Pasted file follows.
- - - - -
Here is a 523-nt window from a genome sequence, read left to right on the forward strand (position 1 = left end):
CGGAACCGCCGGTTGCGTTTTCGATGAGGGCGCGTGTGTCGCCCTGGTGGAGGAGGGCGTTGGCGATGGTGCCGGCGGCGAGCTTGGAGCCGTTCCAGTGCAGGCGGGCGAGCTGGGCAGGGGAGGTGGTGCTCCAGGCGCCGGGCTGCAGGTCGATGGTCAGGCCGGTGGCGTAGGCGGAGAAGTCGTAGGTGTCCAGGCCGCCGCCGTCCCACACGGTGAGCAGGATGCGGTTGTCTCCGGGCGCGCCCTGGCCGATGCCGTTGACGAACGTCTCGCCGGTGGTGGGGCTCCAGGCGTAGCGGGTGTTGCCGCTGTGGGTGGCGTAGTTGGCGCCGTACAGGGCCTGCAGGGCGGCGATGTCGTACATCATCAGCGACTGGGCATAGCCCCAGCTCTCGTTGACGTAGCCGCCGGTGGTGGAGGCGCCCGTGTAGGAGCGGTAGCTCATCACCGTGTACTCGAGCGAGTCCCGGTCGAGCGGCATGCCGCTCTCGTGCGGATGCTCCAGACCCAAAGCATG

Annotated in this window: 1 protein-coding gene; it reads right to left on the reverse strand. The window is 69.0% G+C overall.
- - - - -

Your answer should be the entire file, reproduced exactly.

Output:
Here is a 523-nt window from a genome sequence, read left to right on the forward strand (position 1 = left end):
CGGAACCGCCGGTTGCGTTTTCGATGAGGGCGCGTGTGTCGCCCTGGTGGAGGAGGGCGTTGGCGATGGTGCCGGCGGCGAGCTTGGAGCCGTTCCAGTGCAGGCGGGCGAGCTGGGCAGGGGAGGTGGTGCTCCAGGCGCCGGGCTGCAGGTCGATGGTCAGGCCGGTGGCGTAGGCGGAGAAGTCGTAGGTGTCCAGGCCGCCGCCGTCCCACACGGTGAGCAGGATGCGGTTGTCTCCGGGCGCGCCCTGGCCGATGCCGTTGACGAACGTCTCGCCGGTGGTGGGGCTCCAGGCGTAGCGGGTGTTGCCGCTGTGGGTGGCGTAGTTGGCGCCGTACAGGGCCTGCAGGGCGGCGATGTCGTACATCATCAGCGACTGGGCATAGCCCCAGCTCTCGTTGACGTAGCCGCCGGTGGTGGAGGCGCCCGTGTAGGAGCGGTAGCTCATCACCGTGTACTCGAGCGAGTCCCGGTCGAGCGGCATGCCGCTCTCGTGCGGATGCTCCAGACCCAAAGCATG

Annotated in this window: 1 protein-coding gene; it reads right to left on the reverse strand. The window is 69.0% G+C overall.